Since CORMs are designed to be applicable for clinical use it should be noted that binding of CORM/ “i”CORM to Hx may prevent its vital physiological activeties such as clearance of differentiating erythroid progenitors membrane from accumulated hemin [20]. In the case of albumin, the major blood protein which binds non specifically low molecular weight amphipathic drugs [21], administration of CORM might alter their pharmacokinetics.

3.4. CORM-2 Effects on Cell Membranes

The hydrophobic nature of CORM-2/“i”CORM binding implies possible general nonspecific association with hydrophobic surfaces of proteins as well as cell membranes. Thus we further analyzed CORM-2/“i”CORM effect on whole blood.

CORM-2/“i”CORM (1000 µM) or DMSO alone as control were added to fresh whole blood samples (see methods). Representative results are demonstrated in Figure 4(a) micrographs. As can be seen, aggregates composed of few red cells were formed by addition of CORM-2/“i”CORM but were not observed in presence of DMSO alone. Previous literature reported red blood cells (RBC) aggregation in blood smears from patients that have received hydrophobic drugs [22]. Thus the aggregates formation in the presence of CORM-2/“i” CORM is consistent with their hydrophobic nature.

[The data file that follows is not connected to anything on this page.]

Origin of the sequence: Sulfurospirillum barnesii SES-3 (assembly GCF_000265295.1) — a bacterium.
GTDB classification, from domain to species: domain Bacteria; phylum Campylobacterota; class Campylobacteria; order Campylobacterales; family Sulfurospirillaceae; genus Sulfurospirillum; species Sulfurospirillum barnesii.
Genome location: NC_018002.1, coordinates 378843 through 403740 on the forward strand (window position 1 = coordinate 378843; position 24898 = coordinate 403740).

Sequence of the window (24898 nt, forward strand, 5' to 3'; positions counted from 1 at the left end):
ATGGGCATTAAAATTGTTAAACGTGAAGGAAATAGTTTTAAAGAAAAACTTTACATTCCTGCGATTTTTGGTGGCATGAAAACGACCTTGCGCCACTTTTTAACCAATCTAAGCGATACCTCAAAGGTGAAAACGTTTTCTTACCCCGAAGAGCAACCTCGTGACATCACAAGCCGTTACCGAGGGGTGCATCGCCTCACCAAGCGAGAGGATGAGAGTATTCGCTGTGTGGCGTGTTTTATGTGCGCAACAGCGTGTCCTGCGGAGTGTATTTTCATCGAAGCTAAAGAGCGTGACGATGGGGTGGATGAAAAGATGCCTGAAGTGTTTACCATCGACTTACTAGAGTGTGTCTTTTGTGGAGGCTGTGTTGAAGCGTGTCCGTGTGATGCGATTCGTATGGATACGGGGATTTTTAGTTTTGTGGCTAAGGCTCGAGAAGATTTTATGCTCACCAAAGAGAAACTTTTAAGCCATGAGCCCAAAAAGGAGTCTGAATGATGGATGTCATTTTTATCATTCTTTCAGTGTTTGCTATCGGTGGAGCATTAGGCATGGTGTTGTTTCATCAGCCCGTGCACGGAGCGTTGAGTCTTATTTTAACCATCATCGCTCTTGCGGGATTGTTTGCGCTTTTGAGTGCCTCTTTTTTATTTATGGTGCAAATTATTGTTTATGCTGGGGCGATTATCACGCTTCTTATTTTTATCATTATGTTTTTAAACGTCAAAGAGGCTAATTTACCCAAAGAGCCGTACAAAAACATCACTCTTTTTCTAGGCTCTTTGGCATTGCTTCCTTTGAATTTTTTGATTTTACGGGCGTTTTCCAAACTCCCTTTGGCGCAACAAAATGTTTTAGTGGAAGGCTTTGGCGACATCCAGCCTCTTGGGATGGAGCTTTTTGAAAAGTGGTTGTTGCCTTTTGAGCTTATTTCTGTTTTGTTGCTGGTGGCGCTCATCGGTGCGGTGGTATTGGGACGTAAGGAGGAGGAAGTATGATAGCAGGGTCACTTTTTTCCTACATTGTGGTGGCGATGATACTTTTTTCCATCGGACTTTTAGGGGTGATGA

To shed further light on the RBC membrane changes which might have caused aggregation, diluted isolated RBCs which yield the same CORM/Hb ratio as in the first section of the study were incubated with 1000 µM CORM-2. Large brown non-resuspendable clumps of precipitate immediately formed leaving no soluble free Hb in the buffer. Therefore we lowered the concentration of CORM-2 to 100 µM which resulted in time dependent hemolysis. Quantitation of the hemolysis was estimated by cell-free oxyHb concentration following 6 hours of incubation (as oxidation/denaturation developed later). The results are shown in Figure 4(b). As can be seen, DMSO alone produced 13% hemolysis while 100 µM of CORM-2 produced a significant increased hemolysis. These results could not be attributed to stabilizing the ferrous heme-iron by the CO liberated from the donor molecule [15]. The hemolysis can be explained by the hydrophobic nature of CORM-2 and all of its intermediates during CO release, allowing their intercalation within